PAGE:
GR US

Ask Stavroula: My Son Wants Nothing to Do with Me

The National Herald Archive

Dear Stavroula,

I will not use my real name but I will tell you my story, perhaps you can help me. About twenty years ago I had an affair with a woman from Latin America. She got pregnant and we decided to keep the baby. We lived together for two years and then for a trivial reason she took the child and left me to live on her own. She took me to court for custody of the child and over all these years I have paid large sums of money for the child support. I don't have a good relationship with my child because his mother has been brainwashing him. Lately, however, things have gotten worse. He doesn't call me dad anymore, he doesn't want to see me, he doesn't want us to go out for dinner together, because I want him to continue his education. Only when I give him money does he agree to see me. Although he is very smart (he has received a lot of awards) he has dropped out of school, stays locked up at home and is constantly on his computer and playstation. He doesn't tell me anything about himself, I see that he doesn't want to do anything and I'm worried. I am very worried about my child but he has rejected me. I don't know what to do to help.

Sp.

 

Dear Sp.,

It is very difficult for a parent not to have a good relationship with his child and to feel excluded from his life, unable to help him, to advise him. In fact, there are many who can't stand this pain and distance themselves, cutting off all contact with the child they feel has rejected them. But you are struggling to find a way to help him and with the effort and the right guidance you will succeed.

But it is very important to talk to a mental health professional. He will be able to help you understand why your relationship with your child has deteriorated, will help you to understand your own mistakes, in addition to his mother's mistakes, and to improve your relationship with him. It will also help you find ways to work with your child's mother, because her role is crucial to the outcome of this effort.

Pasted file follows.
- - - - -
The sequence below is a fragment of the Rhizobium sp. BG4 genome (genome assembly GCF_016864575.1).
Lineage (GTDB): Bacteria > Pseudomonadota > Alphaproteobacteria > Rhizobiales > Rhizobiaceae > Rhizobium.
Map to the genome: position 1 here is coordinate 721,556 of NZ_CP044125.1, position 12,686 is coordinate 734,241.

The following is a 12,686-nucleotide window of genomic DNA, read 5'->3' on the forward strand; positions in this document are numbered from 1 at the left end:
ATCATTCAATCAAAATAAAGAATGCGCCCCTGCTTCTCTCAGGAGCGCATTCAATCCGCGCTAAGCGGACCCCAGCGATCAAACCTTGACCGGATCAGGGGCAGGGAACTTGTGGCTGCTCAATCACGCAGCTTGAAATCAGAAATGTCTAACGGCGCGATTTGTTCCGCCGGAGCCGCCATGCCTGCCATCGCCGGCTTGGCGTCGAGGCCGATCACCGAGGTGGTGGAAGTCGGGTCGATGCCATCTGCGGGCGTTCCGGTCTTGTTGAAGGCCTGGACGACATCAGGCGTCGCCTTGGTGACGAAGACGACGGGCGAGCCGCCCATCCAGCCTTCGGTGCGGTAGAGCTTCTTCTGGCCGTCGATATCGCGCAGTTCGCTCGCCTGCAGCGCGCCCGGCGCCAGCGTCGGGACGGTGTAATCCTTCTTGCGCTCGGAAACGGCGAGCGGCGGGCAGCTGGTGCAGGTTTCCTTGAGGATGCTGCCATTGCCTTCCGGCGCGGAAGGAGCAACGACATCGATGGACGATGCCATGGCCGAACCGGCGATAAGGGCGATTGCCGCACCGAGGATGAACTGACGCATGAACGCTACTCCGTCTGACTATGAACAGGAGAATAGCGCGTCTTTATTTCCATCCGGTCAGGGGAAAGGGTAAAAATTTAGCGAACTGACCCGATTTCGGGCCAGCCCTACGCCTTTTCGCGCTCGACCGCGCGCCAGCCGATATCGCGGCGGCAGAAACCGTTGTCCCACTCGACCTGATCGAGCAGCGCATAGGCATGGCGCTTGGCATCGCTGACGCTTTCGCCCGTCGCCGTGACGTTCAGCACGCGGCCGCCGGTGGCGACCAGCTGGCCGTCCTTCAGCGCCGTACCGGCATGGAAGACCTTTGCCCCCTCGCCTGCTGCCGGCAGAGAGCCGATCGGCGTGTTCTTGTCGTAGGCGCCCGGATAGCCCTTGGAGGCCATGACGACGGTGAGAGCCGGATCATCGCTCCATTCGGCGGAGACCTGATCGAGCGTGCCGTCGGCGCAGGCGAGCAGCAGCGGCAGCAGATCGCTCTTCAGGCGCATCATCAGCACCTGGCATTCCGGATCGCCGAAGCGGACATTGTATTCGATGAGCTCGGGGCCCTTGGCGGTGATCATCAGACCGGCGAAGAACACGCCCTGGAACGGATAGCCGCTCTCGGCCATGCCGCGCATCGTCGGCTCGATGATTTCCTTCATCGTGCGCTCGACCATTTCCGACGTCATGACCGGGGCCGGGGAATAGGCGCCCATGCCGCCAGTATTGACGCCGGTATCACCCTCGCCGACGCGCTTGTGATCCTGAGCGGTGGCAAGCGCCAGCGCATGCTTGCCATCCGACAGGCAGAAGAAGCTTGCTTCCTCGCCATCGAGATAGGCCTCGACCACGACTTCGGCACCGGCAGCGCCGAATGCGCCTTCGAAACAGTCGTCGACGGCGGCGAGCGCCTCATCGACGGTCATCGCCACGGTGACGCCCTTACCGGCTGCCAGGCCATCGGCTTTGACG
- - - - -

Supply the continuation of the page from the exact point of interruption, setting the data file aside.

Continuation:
It is also very important for your son to see a psychologist.

You write to me that your child has dropped out of school. I don't understand if he left high school suddenly or if he finished high school and dropped out of college. If the first one happened, what was it that led your son to drop out of school? Did the child fall victim to bullying? Did something happen at school that made it difficult for your child to deal with and he closed himself off?

When an intelligent child with excellent grades drops out of school where he has received recognition for his academic achievement, there must be something behind it. If it is not a sudden external event, it may be something that the child has inside him, which is growing and festering. Maybe it's anger, maybe it's intense anxiety, intense sadness, or some other emotion that he has to deal with and move on with his life.

Finally, the case of addiction to video games, which is the scourge of our time, should be checked. Many young people today are looking for a way out through virtual reality and are often unable to set limits on the use of electronic media. In this case, too, it is important to find the cause of the addiction.